Taxes & Opting In (Or Out) Of Pot Shops: Vermont's Retail Marijuana Bill
A legal cannabis marketplace in Vermont, and what it would look like, has been debated for years. Now both the House and Senate have approved bills that would tax and regulate marijuana growers, processors and retailers. We talk with lawmakers and other stakeholders about the bill, possible marijuana taxes, whether towns should "opt in" or "opt out" of potential pot shops and more.
The bill, S.54, passed the Senate in 2019. In late February, House lawmakers approved a revised bill. Key differences between the two bills—like tax rates, local option taxes and more—will have to be hammered out in both the House and the Senate before it could go to Gov. Phil Scott's desk.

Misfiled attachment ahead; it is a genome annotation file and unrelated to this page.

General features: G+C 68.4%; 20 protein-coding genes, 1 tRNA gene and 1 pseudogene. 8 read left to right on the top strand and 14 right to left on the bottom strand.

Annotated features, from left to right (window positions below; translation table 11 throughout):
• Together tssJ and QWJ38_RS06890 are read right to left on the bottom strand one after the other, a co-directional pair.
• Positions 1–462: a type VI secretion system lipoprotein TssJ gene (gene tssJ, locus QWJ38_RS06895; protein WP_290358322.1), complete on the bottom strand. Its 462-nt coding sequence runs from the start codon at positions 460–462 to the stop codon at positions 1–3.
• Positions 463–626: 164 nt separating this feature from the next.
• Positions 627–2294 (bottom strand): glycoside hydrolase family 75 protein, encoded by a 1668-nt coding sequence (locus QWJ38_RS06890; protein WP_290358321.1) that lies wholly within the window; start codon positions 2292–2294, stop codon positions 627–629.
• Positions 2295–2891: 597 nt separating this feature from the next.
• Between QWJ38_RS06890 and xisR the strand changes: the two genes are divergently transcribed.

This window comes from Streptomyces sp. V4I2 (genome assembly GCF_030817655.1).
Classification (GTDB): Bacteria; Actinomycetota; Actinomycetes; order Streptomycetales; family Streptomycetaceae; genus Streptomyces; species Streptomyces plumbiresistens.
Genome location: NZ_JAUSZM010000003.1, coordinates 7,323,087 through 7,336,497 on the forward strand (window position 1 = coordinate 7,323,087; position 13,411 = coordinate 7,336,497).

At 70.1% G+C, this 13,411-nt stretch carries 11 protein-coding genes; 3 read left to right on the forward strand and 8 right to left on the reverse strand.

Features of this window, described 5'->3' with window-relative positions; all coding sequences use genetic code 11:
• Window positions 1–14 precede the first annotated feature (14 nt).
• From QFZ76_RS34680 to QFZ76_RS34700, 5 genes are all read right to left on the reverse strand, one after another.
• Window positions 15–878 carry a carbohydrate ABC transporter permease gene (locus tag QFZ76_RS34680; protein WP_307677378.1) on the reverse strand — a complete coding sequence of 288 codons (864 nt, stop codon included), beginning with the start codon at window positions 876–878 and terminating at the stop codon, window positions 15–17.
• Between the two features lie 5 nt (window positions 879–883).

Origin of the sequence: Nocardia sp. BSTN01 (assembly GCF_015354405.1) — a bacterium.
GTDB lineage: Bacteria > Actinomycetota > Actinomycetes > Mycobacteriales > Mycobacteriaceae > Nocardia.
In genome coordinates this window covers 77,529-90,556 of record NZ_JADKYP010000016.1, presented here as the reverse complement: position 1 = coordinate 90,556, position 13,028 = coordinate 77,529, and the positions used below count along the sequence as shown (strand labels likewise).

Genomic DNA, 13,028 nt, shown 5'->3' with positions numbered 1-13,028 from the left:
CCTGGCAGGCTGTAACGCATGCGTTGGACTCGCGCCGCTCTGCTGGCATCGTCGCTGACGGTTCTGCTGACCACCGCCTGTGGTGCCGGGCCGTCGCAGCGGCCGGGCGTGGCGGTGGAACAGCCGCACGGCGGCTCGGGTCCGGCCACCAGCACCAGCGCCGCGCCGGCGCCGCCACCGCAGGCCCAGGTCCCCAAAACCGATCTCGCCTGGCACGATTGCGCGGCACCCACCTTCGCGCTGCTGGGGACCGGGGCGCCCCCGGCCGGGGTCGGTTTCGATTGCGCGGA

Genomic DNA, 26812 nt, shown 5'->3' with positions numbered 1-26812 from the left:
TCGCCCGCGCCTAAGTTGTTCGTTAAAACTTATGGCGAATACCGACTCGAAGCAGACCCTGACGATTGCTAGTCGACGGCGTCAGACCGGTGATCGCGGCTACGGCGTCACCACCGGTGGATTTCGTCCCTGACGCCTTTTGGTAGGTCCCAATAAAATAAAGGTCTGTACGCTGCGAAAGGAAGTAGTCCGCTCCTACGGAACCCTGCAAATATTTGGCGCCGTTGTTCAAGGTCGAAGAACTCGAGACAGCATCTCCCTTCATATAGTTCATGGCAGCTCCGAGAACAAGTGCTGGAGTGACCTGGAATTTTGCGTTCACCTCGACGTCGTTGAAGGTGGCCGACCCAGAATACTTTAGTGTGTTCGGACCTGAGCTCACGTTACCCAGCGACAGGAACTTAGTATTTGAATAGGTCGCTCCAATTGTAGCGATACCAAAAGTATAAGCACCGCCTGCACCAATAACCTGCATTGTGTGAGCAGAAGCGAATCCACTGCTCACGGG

Our guests are:
- Rep. John Gannon, who helped advance the House version of the retail marijuana bill
- Sen. John Rodgers, co-sponsor of the S.54 bill that passed the Senate last year
- Karen Horn, director of public policy and advocacy for the Vermont League of Cities & Towns
Despite both the Senate and House bills being largely similar, key differences still need to be hammered out.
The House bill requires Vermont towns to vote before allowing cannabis sales. Under the Senate bill, towns would only vote if they want to opt out of local sales.
A Senate provision allowing a 2% local option tax was removed from the House bill, meaning just how much cannabis would ultimately be taxed as another difference to work out.
Sen. Rodgers says he wants to keep any potential cannabis tax as low as possible.
A conference committee of both House and Senate lawmakers will likely be required to draft a final bill that's essentially a compromise on the two bill's differences.
That composite bill would need to be passed again by both the House and the Senate before heading to the Governor's desk.
Listen to the full interview above to hear more about local taxes, roadside testing, regulation and other differences between the two chamber's cannabis bills.